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FIR registration is mandatory; Action will be taken if FIR is not registered : SC

Live Law News Network
12 Nov 2013 6:16 AM GMT
FIR registration is mandatory; Action will be taken if FIR is not registered : SC
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A Constitution Bench of the Supreme Court today in [Lalita Kumari v. Govt. of U.P [W.P.(Crl) No; 68/2008] held that that the registration of First Information Report (FIR) is mandatory in Cognizable offences and  action will be taken against the police officer for his failure to register a First Information Report (FIR) on the complaint of a cognizable offence.

The matter was heard by the constitution bench consisting of Chief Justice P. Sathasivam, Justice B.S.Chauhan, Justice Ranjana Desai and Justice Bobde.

The extremely important issue which arises for consideration was whether under S.154 of the Code of Criminal Procedure Code, a police officer is bound to register a First Information Report(FIR) when a cognizable offence is made out or he has some latitude of conducting some kind of preliminary enquiry before registering the FIR. It was in Lalita Kumari v. State of U.P a three Judge bench consisted of Justice Dalveer Bhandari, Justice T.S. Thakur, justice Dipak Misra referred the matter for the consideration of the larger Bench. Now the Supreme Court clarified that registration of FIR is mandatory except in some classes of case like matrimonial disputes etc.

S.154 (1) provides that every information relating to the commission of a cognizable offence if given orally, to an officer in-charge of a police station shall be reduced in writing by him or under his directions

The Supreme Court in the case of Bhajan Lal and Others (1992 Suppl.1 SCC 335), Ramesh Kumari (2006) 2 SCC 677), Parkash Singh Badal and Another v. State of Punjab and Others (2007)(1) SCC 106) and Aleque Padamsee and Others (2007) 6 SCC 171) held that if a complaint alleging commission of cognizable offence is received in the Police Station, then the police has no option but to register an FIR under S.154 CrPC.   On the other hand Supreme  Court in the cases, namely, Rajinder Singh Katoch ((2007) 10 SCC 69), P. Sirajuddin etc. v. State of Madras etc., 1970 (1) SCC 595, Bhagwant Kishore Joshi (AIR 1964 SC 221), Sevi and Another etc. v. State of Tamil Nadu and Another, 1981 Supp SCC 43 : have taken contrary view and held that before registering the FIR under S.154 of CrPC, it is open to the SHO to hold a preliminary enquiry to ascertain whether there is a prima facie case of commission of cognizable offence or not. It was in this context the matter was referred to the larger Bench.

In the reference order Justice Dalveer Bhandari  said "It is quite evident from the ratio laid down in the aforementioned cases that different Benches of this Court have taken divergent views in different cases. In this case also after this Court's notice, the Union of India, the States and the Union Territories have also taken or expressed divergent views about the interpretation of S.154 CrPC.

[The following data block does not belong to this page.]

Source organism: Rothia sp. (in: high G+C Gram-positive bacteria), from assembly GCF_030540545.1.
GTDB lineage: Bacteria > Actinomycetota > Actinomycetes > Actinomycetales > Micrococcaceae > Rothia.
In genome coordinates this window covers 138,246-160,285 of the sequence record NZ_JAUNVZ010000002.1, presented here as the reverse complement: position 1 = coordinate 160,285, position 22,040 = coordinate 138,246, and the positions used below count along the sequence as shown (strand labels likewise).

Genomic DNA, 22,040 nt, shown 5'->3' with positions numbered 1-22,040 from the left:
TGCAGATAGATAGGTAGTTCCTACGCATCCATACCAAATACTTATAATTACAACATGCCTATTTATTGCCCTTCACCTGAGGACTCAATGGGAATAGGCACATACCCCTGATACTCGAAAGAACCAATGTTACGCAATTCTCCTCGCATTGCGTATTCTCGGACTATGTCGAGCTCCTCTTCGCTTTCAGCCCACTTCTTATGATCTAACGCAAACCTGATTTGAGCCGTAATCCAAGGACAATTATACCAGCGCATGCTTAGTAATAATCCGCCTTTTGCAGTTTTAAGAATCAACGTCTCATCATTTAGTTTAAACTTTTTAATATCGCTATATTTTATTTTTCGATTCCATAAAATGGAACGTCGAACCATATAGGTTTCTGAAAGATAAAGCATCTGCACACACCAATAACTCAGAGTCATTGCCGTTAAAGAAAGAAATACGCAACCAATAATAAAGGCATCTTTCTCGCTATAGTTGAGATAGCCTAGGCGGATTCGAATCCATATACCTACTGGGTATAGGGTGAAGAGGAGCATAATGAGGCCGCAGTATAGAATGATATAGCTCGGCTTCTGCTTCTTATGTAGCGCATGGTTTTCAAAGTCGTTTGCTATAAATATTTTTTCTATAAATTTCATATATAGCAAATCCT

We have carefully analysed various judgments delivered by this Court in the last several decades. We clearly discern divergent judicial opinions of this Court on the main issue whether under Section 154 Cr.P.C., a police officer is bound to register an FIR when a cognizable offence is made out or he (police officer) has an option, discretion or latitude of conducting some kind of preliminary enquiry before registering the FIR.

110. Learned counsel appearing for the Union of India and different States have expressed totally divergent views even before this Court. This Court also  carved out a special category in the case of medical doctors in the aforementioned cases of Santosh Kumar (2006 (6) SCC 1) and Dr. Suresh Gupta (2004 (6) SCC 422) where preliminary enquiry had been postulated before registering an FIR.

111. Some counsel also submitted that the CBI Manual also envisages some kind of preliminary enquiry before registering the FIR. The issue which has arisen for consideration in these cases is of great public importance.

112. In view of the divergent opinions in a large number of cases decided by this Court, it has become extremely important to have a clear enunciation of law and adjudication by a larger Bench of this Court for the benefit of all concerned - the courts, the investigating agencies and the citizens.

Consequently, we request Hon'ble the Chief Justice to refer these matters to a Constitution Bench of at least five Judges of this Court for an authoritative judgment". Pursuant to this order the Chief Justice of India constituted the Constitution Bench which ultimately resulted in today's judgment.

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